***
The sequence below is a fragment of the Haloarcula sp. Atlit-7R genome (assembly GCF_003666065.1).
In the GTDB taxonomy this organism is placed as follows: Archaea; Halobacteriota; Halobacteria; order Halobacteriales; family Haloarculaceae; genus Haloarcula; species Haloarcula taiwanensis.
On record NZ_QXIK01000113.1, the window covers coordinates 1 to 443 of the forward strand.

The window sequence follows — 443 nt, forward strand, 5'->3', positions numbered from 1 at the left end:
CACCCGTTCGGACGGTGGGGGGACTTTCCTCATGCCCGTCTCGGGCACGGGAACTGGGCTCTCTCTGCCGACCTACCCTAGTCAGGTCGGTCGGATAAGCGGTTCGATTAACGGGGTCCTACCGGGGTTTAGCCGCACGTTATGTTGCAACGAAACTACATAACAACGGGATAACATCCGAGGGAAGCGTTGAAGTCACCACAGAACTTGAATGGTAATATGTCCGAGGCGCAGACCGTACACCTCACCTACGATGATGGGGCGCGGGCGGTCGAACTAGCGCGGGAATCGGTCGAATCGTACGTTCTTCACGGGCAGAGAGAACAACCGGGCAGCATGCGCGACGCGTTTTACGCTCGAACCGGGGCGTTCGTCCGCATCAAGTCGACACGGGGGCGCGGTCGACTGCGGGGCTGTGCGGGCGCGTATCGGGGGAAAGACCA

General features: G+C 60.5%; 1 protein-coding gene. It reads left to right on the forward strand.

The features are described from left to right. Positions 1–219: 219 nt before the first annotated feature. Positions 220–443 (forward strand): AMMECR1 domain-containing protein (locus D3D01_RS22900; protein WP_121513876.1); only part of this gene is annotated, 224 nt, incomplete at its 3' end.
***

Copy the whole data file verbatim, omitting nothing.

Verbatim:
The sequence below is a fragment of the Haloarcula sp. Atlit-7R genome (assembly GCF_003666065.1).
In the GTDB taxonomy this organism is placed as follows: Archaea; Halobacteriota; Halobacteria; order Halobacteriales; family Haloarculaceae; genus Haloarcula; species Haloarcula taiwanensis.
On record NZ_QXIK01000113.1, the window covers coordinates 1 to 443 of the forward strand.

The window sequence follows — 443 nt, forward strand, 5'->3', positions numbered from 1 at the left end:
CACCCGTTCGGACGGTGGGGGGACTTTCCTCATGCCCGTCTCGGGCACGGGAACTGGGCTCTCTCTGCCGACCTACCCTAGTCAGGTCGGTCGGATAAGCGGTTCGATTAACGGGGTCCTACCGGGGTTTAGCCGCACGTTATGTTGCAACGAAACTACATAACAACGGGATAACATCCGAGGGAAGCGTTGAAGTCACCACAGAACTTGAATGGTAATATGTCCGAGGCGCAGACCGTACACCTCACCTACGATGATGGGGCGCGGGCGGTCGAACTAGCGCGGGAATCGGTCGAATCGTACGTTCTTCACGGGCAGAGAGAACAACCGGGCAGCATGCGCGACGCGTTTTACGCTCGAACCGGGGCGTTCGTCCGCATCAAGTCGACACGGGGGCGCGGTCGACTGCGGGGCTGTGCGGGCGCGTATCGGGGGAAAGACCA

General features: G+C 60.5%; 1 protein-coding gene. It reads left to right on the forward strand.

The features are described from left to right. Positions 1–219: 219 nt before the first annotated feature. Positions 220–443 (forward strand): AMMECR1 domain-containing protein (locus D3D01_RS22900; protein WP_121513876.1); only part of this gene is annotated, 224 nt, incomplete at its 3' end.